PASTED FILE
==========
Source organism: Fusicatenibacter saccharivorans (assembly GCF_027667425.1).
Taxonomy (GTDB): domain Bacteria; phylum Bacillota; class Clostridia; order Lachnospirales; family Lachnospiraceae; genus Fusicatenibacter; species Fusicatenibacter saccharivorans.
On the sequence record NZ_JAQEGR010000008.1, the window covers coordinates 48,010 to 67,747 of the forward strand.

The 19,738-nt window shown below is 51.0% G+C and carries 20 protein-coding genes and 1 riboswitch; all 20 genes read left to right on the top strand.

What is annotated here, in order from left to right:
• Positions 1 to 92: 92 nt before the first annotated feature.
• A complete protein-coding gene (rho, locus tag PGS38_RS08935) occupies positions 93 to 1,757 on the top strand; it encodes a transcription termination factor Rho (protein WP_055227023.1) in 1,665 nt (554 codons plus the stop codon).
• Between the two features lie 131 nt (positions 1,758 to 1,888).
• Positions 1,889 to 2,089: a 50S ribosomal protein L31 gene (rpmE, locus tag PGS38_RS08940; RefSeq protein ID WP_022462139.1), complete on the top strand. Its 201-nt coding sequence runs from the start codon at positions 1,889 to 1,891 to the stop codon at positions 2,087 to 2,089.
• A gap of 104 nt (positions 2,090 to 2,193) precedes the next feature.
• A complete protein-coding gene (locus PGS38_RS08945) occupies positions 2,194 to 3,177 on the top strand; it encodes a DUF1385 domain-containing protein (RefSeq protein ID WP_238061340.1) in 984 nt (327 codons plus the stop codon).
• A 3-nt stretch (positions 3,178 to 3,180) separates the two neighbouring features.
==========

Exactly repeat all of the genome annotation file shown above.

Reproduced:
Source organism: Fusicatenibacter saccharivorans (assembly GCF_027667425.1).
Taxonomy (GTDB): domain Bacteria; phylum Bacillota; class Clostridia; order Lachnospirales; family Lachnospiraceae; genus Fusicatenibacter; species Fusicatenibacter saccharivorans.
On the sequence record NZ_JAQEGR010000008.1, the window covers coordinates 48,010 to 67,747 of the forward strand.

The 19,738-nt window shown below is 51.0% G+C and carries 20 protein-coding genes and 1 riboswitch; all 20 genes read left to right on the top strand.

What is annotated here, in order from left to right:
• Positions 1 to 92: 92 nt before the first annotated feature.
• A complete protein-coding gene (rho, locus tag PGS38_RS08935) occupies positions 93 to 1,757 on the top strand; it encodes a transcription termination factor Rho (protein WP_055227023.1) in 1,665 nt (554 codons plus the stop codon).
• Between the two features lie 131 nt (positions 1,758 to 1,888).
• Positions 1,889 to 2,089: a 50S ribosomal protein L31 gene (rpmE, locus tag PGS38_RS08940; RefSeq protein ID WP_022462139.1), complete on the top strand. Its 201-nt coding sequence runs from the start codon at positions 1,889 to 1,891 to the stop codon at positions 2,087 to 2,089.
• A gap of 104 nt (positions 2,090 to 2,193) precedes the next feature.
• A complete protein-coding gene (locus PGS38_RS08945) occupies positions 2,194 to 3,177 on the top strand; it encodes a DUF1385 domain-containing protein (RefSeq protein ID WP_238061340.1) in 984 nt (327 codons plus the stop codon).
• A 3-nt stretch (positions 3,178 to 3,180) separates the two neighbouring features.